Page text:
Role of FINTRAC
The Financial Transactions and Reports Analysis Centre of Canada (FINTRAC) is the financial intelligence unit for Canada that was created in 2000. It is an independent federal government agency that reports to the Minister of Public Safety and Emergency Preparedness and the Minister of Finance.
FINTRAC has four objectives:
- To collect, analyse, assess and disclose information to assist in the detection, prevention and deterrence of money laundering and terrorist financing.
- To ensure that personal information under its control is protected from unauthorized disclosure.
- To enhance public awareness and understanding of matters related to money laundering.
- To ensure compliance with the record keeping, verifying identity, reporting and registration requirements of the Proceeds of Crime (Money Laundering) and Terrorist Financing Act.
FINTRAC’s head office is in Ottawa and its analysis centre is in Toronto.
FINTRAC must disclose information from the reports it receives if it has reasonable grounds to suspect the information would be relevant to investigating or prosecuting a money laundering or terrorist financing offence to the following:
- police forces.
- Canada Revenue Agency.
- Canada Border Services Agency.
Reports are also made to the Canada Border Services Agency in cases where the information may be relevant to determining if a foreign national is inadmissible to Canada under the Immigration and Refugee Protection Act, or relevant to investigating or prosecuting an offence of smuggling and to the Canadian Security Intelligence Service if FINTRAC has reasonable grounds to suspect that designated information would be relevant to threats to the security of Canada.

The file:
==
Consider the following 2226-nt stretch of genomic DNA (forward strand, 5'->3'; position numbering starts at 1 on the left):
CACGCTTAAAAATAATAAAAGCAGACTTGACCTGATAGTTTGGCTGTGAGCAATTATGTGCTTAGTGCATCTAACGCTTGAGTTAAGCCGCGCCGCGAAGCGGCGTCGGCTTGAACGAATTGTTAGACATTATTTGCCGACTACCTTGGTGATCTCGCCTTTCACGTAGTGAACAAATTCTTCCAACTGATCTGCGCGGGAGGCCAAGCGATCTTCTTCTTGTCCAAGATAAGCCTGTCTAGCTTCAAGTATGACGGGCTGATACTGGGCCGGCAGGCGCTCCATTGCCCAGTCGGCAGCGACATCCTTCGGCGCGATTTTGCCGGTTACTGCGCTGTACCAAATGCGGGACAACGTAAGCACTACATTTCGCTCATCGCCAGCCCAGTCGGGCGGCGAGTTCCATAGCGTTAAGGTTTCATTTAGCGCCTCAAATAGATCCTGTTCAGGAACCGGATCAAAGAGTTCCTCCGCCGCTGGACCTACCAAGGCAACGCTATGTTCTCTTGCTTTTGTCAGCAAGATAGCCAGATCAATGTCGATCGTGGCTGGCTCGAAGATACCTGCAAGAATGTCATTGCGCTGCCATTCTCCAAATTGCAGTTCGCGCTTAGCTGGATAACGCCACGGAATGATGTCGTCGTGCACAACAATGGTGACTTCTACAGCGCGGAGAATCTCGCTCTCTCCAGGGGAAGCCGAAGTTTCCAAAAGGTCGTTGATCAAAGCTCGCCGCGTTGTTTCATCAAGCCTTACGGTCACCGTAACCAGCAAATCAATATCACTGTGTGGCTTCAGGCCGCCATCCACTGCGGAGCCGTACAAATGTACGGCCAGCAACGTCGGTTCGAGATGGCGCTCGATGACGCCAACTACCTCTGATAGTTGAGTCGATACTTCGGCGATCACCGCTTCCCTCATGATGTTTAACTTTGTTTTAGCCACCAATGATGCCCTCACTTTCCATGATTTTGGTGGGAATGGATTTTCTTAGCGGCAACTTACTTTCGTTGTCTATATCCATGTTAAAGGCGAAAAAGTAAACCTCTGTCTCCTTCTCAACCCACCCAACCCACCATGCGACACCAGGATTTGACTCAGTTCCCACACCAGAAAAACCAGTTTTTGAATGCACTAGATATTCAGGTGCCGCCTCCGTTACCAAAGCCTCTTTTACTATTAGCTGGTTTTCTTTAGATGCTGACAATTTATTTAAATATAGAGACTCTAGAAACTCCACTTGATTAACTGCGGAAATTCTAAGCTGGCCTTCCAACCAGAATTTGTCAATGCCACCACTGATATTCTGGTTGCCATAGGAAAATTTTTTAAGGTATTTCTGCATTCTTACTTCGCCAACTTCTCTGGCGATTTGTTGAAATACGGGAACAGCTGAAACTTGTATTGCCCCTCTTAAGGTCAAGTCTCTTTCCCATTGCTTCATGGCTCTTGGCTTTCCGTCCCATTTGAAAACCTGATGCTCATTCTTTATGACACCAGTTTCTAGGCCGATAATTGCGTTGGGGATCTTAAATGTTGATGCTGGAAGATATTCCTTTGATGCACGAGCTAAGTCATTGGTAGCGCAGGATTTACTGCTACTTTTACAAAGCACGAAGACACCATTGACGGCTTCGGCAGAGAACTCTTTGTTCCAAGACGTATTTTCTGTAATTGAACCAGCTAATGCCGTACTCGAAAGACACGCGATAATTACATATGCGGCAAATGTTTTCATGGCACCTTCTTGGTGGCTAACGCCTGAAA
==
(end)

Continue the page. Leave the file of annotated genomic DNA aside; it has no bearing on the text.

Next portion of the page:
The Privacy Commissioner must review the operations and measures undertaken by FINTRAC every two years to ensure compliance with the Privacy Act.
FINTRAC is not an investigative body and it does not have powers to gather evidence, lay charges, seize and freeze assets or create watch lists of suspected money launderers or terrorist financiers. Likewise, it does not investigate or prosecute suspected offences. It does, however, conduct reviews and audits of reporting entities and may assess penalties for violations of the Proceeds of Crime (Money Laundering) and Terrorist Financing Act.